Front Page Titles (by Subject) [I.xi.i] Grounds of the Suspicion that the Value of Silver still continues to decrease - Glasgow Edition of the Works and Correspondence Vol. 2a An Inquiry Into the Nature and Causes of the Wealth of Nations, Vol. 1
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[I.xi.i] Grounds of the Suspicion that the Value of Silver still continues to decrease - Adam Smith, Glasgow Edition of the Works and Correspondence Vol. 2a An Inquiry Into the Nature and Causes of the Wealth of Nations, Vol. 1 
An Inquiry Into the Nature and Causes of the Wealth of Nations, Vol. I ed. R. H. Campbell and A. S. Skinner, vol. II of the Glasgow Edition of the Works and Correspondence of Adam Smith (Indianapolis: Liberty Fund, 1981).
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Grounds of the Suspicion that the Value of Silver still continues to decrease
1The increase of the wealth of Europe, and the popular notion that, as the quantity of the precious metals naturally increases with the increase of wealth, so their value diminishes as their quantity increases, may, aperhapsa dispose many people to believe that their value still continues to fall in the European market; and the still gradually increasing price of many parts of the rude produce of land mayb confirm them still further in this opinion.
2That that increase cinc the quantity of the precious metalsd , which arises ein any countrye from the increase of wealth, has no tendency to diminish their value, I have endeavoured to show already.1 Gold and silver naturally resort to a rich country, for the same reason that all sorts of luxuries and curiosities resort to it; not because they are cheaper there than in poorer countries, but because they are dearer, or because a better price is given for them. It is the superiority of price which attracts them, and as soon as that superiority ceases, they necessarily cease to go thither.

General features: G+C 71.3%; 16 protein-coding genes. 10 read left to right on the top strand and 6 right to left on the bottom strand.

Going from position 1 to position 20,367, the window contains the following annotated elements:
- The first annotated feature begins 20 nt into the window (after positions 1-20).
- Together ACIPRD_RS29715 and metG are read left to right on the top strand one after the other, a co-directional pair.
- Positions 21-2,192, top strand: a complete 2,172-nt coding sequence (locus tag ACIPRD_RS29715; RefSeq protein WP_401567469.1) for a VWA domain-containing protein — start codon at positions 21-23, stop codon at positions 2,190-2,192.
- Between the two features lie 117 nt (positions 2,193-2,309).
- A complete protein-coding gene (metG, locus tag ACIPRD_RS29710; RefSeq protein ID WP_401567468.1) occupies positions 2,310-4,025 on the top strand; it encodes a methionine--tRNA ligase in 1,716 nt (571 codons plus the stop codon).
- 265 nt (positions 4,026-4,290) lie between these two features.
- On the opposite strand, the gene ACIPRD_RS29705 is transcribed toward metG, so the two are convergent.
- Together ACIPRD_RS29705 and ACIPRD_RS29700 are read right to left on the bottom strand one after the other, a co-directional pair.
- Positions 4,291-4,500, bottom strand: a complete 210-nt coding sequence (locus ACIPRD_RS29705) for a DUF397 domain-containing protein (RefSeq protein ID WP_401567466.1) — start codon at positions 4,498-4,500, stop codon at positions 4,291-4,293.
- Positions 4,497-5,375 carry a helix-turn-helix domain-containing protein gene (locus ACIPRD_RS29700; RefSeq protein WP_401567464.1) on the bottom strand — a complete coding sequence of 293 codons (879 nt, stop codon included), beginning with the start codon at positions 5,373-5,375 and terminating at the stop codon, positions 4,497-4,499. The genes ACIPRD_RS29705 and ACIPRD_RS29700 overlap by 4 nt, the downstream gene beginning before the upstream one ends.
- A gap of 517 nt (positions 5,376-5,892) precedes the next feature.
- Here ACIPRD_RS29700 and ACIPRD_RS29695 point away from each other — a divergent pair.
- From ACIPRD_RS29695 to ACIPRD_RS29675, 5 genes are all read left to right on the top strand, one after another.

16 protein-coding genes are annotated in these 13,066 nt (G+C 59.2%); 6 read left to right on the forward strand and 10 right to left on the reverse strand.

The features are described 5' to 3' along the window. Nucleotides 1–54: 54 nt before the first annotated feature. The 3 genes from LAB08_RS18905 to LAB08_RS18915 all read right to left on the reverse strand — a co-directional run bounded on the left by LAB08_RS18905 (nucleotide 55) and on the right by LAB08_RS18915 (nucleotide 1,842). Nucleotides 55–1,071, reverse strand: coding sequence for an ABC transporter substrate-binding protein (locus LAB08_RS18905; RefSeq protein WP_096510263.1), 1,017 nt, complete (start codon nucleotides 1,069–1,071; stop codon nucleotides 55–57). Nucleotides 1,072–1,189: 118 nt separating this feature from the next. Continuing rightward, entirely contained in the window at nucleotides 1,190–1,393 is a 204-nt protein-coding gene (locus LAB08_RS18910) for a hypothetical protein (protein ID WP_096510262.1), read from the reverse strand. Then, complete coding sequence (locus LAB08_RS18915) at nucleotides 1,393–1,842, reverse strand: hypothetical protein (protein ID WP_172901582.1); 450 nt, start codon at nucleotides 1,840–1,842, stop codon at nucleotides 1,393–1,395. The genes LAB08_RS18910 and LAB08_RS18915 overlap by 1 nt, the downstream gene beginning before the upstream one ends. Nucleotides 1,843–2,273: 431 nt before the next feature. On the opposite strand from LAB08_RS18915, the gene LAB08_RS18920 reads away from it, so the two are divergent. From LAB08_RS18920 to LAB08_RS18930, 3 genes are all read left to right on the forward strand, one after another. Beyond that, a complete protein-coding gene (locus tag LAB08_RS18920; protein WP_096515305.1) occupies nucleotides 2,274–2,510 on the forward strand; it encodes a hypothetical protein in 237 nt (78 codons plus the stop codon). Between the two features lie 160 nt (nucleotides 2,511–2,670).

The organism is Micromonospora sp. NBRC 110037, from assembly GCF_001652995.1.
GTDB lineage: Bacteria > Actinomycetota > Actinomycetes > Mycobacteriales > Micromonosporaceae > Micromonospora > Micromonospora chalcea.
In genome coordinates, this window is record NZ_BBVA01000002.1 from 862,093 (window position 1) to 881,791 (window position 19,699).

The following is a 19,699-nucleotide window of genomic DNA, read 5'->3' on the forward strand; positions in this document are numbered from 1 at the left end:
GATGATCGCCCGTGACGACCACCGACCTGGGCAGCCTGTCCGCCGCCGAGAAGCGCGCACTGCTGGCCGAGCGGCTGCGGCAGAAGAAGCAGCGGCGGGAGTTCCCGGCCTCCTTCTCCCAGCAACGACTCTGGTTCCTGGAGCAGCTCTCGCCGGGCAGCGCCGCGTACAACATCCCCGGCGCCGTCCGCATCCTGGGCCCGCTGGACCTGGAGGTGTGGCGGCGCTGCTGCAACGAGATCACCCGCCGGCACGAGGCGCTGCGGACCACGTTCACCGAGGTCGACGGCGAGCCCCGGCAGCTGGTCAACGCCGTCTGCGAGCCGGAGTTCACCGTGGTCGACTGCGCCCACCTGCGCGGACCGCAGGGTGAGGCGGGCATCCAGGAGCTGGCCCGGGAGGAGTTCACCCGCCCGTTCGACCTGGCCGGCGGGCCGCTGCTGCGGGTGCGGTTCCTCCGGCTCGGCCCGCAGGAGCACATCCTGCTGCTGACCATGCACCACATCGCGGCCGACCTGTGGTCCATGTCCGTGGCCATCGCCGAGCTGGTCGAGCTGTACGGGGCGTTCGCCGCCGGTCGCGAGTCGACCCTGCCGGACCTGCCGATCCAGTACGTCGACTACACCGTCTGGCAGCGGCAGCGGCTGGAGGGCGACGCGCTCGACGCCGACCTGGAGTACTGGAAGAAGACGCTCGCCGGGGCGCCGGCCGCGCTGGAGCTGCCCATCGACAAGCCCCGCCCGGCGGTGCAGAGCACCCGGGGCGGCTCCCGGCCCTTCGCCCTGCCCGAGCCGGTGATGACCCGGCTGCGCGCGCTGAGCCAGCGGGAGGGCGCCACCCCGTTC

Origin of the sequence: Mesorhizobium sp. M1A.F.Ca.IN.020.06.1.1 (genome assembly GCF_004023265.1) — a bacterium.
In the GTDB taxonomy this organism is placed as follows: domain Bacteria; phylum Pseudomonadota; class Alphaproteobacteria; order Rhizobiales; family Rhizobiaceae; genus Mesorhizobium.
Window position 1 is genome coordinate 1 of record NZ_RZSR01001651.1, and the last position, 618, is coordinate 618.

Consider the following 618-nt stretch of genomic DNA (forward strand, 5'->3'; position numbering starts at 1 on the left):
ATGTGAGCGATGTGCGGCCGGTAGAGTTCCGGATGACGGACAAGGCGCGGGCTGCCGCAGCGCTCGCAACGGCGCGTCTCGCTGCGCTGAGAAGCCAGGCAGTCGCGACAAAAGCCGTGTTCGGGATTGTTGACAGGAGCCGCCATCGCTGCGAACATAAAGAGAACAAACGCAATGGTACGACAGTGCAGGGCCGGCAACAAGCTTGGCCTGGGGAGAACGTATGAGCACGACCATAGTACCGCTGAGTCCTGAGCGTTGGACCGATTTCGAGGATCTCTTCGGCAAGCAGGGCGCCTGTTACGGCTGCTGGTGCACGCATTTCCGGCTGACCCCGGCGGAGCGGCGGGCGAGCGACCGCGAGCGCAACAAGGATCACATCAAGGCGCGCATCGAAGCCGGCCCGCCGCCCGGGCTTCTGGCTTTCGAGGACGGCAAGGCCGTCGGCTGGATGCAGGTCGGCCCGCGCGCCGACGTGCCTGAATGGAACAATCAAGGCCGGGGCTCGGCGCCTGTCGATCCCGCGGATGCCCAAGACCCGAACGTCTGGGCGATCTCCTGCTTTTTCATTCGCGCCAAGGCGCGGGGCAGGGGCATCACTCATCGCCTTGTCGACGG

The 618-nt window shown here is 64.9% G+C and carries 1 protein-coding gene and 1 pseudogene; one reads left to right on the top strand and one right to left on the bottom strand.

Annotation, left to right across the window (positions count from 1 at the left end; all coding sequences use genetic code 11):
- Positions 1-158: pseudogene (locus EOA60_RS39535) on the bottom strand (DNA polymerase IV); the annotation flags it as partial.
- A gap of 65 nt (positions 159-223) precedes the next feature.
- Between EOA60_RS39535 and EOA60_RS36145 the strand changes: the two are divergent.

3If you except corn and such other vegetables as are raised altogether by human industry, that all other sorts of rude produce, cattle, poultry, game of all kinds, the useful fossils and minerals of the earth, &c. naturally grow dearer as the society advances in wealth and improvement, I have endeavoured to show already.2 Though such commodities, therefore, come to exchange for a greater quantity of silver than before, it will not from thence follow that silver has become really cheaper, or will purchase less labour than before, but that such commodities have become really dearer, or will purchase more labour than before. It is not their nominal price only, but their real price which rises in the progress of improvement. The rise of their nominal price is the effect, not of any degradation of the value of silver, but of the rise in their real price.
[b], perhaps, 1
[d]in any country 1
[1 ]Above, I.xi.e.30.
[2 ]Above, I.xi.d.